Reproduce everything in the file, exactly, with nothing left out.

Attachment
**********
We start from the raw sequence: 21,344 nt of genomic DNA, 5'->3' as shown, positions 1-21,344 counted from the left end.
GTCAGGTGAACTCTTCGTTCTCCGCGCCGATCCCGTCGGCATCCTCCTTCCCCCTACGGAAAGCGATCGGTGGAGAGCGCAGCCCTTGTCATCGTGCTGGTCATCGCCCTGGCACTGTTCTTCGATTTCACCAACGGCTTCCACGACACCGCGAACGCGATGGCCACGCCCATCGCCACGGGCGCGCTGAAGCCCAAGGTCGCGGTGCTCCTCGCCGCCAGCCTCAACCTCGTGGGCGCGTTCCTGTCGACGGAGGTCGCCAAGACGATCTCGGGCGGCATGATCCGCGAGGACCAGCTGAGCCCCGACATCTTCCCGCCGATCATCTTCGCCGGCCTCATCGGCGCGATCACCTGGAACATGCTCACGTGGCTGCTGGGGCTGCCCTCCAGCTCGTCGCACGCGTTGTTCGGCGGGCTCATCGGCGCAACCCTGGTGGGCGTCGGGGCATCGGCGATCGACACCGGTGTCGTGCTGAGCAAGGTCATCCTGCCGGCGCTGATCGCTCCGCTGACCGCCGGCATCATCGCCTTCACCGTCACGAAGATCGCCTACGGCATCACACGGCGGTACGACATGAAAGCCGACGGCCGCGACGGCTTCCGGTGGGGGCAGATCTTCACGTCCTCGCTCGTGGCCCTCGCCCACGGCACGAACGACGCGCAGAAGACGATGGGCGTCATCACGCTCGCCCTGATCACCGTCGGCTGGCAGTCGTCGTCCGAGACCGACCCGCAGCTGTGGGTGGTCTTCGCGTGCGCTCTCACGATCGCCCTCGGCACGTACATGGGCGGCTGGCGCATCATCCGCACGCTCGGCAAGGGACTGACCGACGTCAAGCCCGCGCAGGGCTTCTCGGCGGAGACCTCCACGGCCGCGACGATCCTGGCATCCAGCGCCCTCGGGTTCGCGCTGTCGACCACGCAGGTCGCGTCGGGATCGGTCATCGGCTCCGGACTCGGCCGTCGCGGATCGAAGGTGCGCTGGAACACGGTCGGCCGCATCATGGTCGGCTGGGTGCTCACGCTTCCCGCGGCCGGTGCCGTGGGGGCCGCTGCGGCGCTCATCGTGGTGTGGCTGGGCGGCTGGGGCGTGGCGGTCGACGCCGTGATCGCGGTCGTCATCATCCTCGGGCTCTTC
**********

We start from the raw sequence: 21,344 nt of genomic DNA, 5'->3' as shown, positions 1-21,344 counted from the left end.
GTCAGGTGAACTCTTCGTTCTCCGCGCCGATCCCGTCGGCATCCTCCTTCCCCCTACGGAAAGCGATCGGTGGAGAGCGCAGCCCTTGTCATCGTGCTGGTCATCGCCCTGGCACTGTTCTTCGATTTCACCAACGGCTTCCACGACACCGCGAACGCGATGGCCACGCCCATCGCCACGGGCGCGCTGAAGCCCAAGGTCGCGGTGCTCCTCGCCGCCAGCCTCAACCTCGTGGGCGCGTTCCTGTCGACGGAGGTCGCCAAGACGATCTCGGGCGGCATGATCCGCGAGGACCAGCTGAGCCCCGACATCTTCCCGCCGATCATCTTCGCCGGCCTCATCGGCGCGATCACCTGGAACATGCTCACGTGGCTGCTGGGGCTGCCCTCCAGCTCGTCGCACGCGTTGTTCGGCGGGCTCATCGGCGCAACCCTGGTGGGCGTCGGGGCATCGGCGATCGACACCGGTGTCGTGCTGAGCAAGGTCATCCTGCCGGCGCTGATCGCTCCGCTGACCGCCGGCATCATCGCCTTCACCGTCACGAAGATCGCCTACGGCATCACACGGCGGTACGACATGAAAGCCGACGGCCGCGACGGCTTCCGGTGGGGGCAGATCTTCACGTCCTCGCTCGTGGCCCTCGCCCACGGCACGAACGACGCGCAGAAGACGATGGGCGTCATCACGCTCGCCCTGATCACCGTCGGCTGGCAGTCGTCGTCCGAGACCGACCCGCAGCTGTGGGTGGTCTTCGCGTGCGCTCTCACGATCGCCCTCGGCACGTACATGGGCGGCTGGCGCATCATCCGCACGCTCGGCAAGGGACTGACCGACGTCAAGCCCGCGCAGGGCTTCTCGGCGGAGACCTCCACGGCCGCGACGATCCTGGCATCCAGCGCCCTCGGGTTCGCGCTGTCGACCACGCAGGTCGCGTCGGGATCGGTCATCGGCTCCGGACTCGGCCGTCGCGGATCGAAGGTGCGCTGGAACACGGTCGGCCGCATCATGGTCGGCTGGGTGCTCACGCTTCCCGCGGCCGGTGCCGTGGGGGCCGCTGCGGCGCTCATCGTGGTGTGGCTGGGCGGCTGGGGCGTGGCGGTCGACGCCGTGATCGCGGTCGTCATCATCCTCGGGCTCTTC